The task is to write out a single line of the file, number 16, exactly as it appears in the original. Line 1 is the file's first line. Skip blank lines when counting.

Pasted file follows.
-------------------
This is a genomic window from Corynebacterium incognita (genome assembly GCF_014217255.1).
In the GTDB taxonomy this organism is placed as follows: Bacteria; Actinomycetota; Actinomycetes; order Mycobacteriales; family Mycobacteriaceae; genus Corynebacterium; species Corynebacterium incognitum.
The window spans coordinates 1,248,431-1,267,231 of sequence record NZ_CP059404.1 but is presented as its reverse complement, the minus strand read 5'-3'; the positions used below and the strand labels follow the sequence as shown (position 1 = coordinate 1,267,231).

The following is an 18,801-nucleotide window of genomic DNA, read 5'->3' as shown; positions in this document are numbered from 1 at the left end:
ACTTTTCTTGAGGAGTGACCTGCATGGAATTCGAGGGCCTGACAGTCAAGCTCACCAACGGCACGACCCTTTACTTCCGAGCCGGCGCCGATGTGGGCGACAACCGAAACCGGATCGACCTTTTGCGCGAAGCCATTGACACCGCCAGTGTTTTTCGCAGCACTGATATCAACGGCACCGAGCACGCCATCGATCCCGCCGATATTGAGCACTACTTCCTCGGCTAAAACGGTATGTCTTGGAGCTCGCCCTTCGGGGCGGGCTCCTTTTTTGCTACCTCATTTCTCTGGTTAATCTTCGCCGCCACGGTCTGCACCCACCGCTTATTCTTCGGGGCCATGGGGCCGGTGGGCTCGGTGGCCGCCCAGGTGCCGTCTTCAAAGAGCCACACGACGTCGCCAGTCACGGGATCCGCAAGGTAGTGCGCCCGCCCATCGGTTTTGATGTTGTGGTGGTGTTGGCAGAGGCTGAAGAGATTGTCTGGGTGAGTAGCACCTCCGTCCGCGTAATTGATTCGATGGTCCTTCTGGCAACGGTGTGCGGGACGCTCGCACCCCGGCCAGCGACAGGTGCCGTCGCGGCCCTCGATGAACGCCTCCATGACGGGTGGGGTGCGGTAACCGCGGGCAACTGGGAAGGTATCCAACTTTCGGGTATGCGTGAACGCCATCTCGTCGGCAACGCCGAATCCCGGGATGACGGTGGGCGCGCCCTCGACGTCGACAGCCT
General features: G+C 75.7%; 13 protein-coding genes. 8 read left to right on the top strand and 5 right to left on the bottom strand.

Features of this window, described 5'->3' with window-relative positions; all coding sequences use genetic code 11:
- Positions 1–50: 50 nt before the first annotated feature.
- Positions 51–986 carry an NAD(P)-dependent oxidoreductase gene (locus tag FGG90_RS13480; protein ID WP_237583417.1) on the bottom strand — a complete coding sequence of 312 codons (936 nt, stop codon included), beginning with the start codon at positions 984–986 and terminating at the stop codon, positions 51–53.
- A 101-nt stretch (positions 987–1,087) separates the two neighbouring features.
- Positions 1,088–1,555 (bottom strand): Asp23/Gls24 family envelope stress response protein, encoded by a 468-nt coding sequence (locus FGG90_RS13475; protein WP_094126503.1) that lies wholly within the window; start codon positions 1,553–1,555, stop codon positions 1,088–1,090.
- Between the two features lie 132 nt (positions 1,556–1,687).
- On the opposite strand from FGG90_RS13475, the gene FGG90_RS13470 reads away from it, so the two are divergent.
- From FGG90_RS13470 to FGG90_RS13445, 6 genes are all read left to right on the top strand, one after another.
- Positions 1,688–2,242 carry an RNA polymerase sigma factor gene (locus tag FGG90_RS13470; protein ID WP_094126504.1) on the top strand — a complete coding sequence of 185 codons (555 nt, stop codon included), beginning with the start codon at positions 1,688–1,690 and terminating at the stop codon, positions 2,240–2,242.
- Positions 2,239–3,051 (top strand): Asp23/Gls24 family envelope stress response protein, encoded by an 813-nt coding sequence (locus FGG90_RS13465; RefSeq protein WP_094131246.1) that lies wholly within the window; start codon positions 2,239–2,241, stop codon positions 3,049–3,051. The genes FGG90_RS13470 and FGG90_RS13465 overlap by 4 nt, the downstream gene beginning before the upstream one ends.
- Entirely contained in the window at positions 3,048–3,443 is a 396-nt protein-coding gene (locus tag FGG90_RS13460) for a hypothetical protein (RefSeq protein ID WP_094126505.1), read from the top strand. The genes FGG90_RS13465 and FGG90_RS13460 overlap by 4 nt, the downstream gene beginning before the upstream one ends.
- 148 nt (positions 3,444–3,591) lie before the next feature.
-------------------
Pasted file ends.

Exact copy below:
- Positions 2,239–3,051 (top strand): Asp23/Gls24 family envelope stress response protein, encoded by an 813-nt coding sequence (locus FGG90_RS13465; RefSeq protein WP_094131246.1) that lies wholly within the window; start codon positions 2,239–2,241, stop codon positions 3,049–3,051. The genes FGG90_RS13470 and FGG90_RS13465 overlap by 4 nt, the downstream gene beginning before the upstream one ends.